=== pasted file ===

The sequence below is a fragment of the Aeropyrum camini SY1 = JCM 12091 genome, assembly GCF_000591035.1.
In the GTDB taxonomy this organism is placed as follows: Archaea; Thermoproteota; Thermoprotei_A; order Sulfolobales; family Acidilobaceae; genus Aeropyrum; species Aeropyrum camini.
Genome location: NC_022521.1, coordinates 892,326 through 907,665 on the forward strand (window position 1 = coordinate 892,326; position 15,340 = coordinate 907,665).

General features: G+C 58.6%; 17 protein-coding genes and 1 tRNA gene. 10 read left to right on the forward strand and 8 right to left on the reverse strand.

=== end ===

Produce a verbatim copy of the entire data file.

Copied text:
The sequence below is a fragment of the Aeropyrum camini SY1 = JCM 12091 genome, assembly GCF_000591035.1.
In the GTDB taxonomy this organism is placed as follows: Archaea; Thermoproteota; Thermoprotei_A; order Sulfolobales; family Acidilobaceae; genus Aeropyrum; species Aeropyrum camini.
Genome location: NC_022521.1, coordinates 892,326 through 907,665 on the forward strand (window position 1 = coordinate 892,326; position 15,340 = coordinate 907,665).

General features: G+C 58.6%; 17 protein-coding genes and 1 tRNA gene. 10 read left to right on the forward strand and 8 right to left on the reverse strand.